The Universe and Galaxies: Exploring The Solar System

Discovery Space: Exploring The Solar System

Space probes travel through space for months or years, journeying millions or even billions of miles to their destinations. Along the way, they help expand our knowledge of unexplored regions.

Space probes are unmanned spacecraft designed to gather information about the sun, planets, moons, asteroids, comets, and the space between them. Basic types include flyby, lander, and orbiter missions. Unlike a terrestrial satellite, which remains in the Earth’s orbit, a space probe leaves the vicinity of the Earth to explore its target on location. Probes are generally launched from Earth on a path toward the target.

On arrival, a braking maneuver must be carried out to place the probe in orbit around the faraway object. To save fuel or allow more cargo to be carried, a probe may not take the most direct path to its destination. Instead, it takes a “swing- by,” circling another planet to gain a gravity boost. If the target object has an atmosphere—such as Mars—fuel can also be saved in the deceleration process: the probe enters the atmosphere at an angle, using the resistance for aerobraking.

Space probe navigation must be extremely precise; due to the vast distances within the solar system. Large antennas are used to track probes from Earth. Depending on the distance, navigational commands may take several minutes or more to reach the probe. However, modern computer technology, probes enables probes to undertake some actions independently, especially in critical situations.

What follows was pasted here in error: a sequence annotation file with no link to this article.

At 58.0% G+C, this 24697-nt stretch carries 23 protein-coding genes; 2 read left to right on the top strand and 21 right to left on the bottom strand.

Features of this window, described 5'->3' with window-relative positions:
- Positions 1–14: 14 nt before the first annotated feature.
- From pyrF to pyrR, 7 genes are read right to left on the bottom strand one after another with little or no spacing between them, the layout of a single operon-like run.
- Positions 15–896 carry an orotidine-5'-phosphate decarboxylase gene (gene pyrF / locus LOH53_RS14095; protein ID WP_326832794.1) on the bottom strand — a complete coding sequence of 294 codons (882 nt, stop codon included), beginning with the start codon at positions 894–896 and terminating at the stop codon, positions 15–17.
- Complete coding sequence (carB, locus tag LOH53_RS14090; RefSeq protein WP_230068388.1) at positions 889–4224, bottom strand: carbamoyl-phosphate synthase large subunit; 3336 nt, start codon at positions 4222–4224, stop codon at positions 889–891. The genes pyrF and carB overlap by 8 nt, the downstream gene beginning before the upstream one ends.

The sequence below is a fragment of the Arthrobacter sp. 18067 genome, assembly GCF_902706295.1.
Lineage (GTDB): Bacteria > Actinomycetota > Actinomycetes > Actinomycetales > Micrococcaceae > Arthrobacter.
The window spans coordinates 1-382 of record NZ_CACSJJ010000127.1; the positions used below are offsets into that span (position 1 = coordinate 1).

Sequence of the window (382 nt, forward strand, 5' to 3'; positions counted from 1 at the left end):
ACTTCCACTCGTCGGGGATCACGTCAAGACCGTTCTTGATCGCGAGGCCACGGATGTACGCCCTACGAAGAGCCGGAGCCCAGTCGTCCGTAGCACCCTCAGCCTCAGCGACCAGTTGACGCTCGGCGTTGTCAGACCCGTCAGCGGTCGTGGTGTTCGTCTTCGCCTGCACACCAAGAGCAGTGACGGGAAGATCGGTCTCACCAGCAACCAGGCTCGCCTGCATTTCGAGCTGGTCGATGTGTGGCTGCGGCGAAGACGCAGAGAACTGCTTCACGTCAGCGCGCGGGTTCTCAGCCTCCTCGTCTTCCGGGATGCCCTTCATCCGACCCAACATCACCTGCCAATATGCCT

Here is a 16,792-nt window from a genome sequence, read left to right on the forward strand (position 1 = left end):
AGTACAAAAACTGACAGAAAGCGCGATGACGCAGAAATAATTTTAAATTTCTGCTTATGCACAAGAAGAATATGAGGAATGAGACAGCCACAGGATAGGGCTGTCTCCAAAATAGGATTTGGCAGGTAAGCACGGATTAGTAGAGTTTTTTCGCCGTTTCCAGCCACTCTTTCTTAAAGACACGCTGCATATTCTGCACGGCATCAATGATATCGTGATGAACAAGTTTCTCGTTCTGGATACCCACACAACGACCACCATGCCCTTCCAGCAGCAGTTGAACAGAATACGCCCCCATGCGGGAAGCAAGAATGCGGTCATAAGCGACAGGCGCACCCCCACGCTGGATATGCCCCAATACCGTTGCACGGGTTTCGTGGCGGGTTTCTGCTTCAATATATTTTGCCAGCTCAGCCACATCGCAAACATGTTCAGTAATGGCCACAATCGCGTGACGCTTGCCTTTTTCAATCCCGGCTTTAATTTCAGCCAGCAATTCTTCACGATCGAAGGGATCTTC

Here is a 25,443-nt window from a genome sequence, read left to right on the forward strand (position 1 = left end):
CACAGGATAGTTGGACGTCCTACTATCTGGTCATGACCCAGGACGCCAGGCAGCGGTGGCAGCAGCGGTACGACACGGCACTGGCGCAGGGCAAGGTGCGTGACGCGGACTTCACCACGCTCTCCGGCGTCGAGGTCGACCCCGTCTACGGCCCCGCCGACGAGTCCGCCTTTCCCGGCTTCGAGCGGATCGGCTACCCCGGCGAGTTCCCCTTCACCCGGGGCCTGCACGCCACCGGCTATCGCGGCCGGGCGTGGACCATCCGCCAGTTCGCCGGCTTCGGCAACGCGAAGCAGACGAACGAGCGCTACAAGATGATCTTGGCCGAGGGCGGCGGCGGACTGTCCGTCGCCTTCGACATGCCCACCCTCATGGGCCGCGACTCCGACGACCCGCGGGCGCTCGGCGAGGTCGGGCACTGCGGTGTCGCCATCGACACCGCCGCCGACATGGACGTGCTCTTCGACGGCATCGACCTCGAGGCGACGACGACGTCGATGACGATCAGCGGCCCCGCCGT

Space probes exploring the moon and inner planets usually produce their own electricity by using solar cells to convert the light energy from the sun. Yet, very little sunlight is available beyond Mars. Probes traveling further than this use energy supplied by a radioisotope generator. The emissions of a radioactive substance produce heat that is then converted into electrical energy.

Depending on their mission, space probes may be equipped with cameras sensitive to various wavelengths, or with sensors that measure radiation or magnetic fields. Many orbiter probes use radars that can penetrate deep into the surface of an object in space, revealing its inner structure. Some space probes carry landing units for placement on the object’s surface.

Remotely controlled rovers or robots can survey a larger area than fixed landing units. Impactors or penetrators are probes that collide forcefully with an object, burrowing into it and collecting information about its constituent parts.


The human eye can differentiate be tween a significantly larger number of colors than it can distinguish degrees of light intensity Thus, the details of a picture can be made clearer by using a visual trick: replacing the various brightness levels with different colors.

This technique has proved especially useful in space science, medicine, and the evaluation of satellite images.


THE FIRST SPACE PROBE to leave Earth’s orbit was the Soviet Union’s Luna 1 mission. In 1959 it successfully traveled past the moon and began collecting data about magnetic fields, radiation, and the density of inter- planetary gases.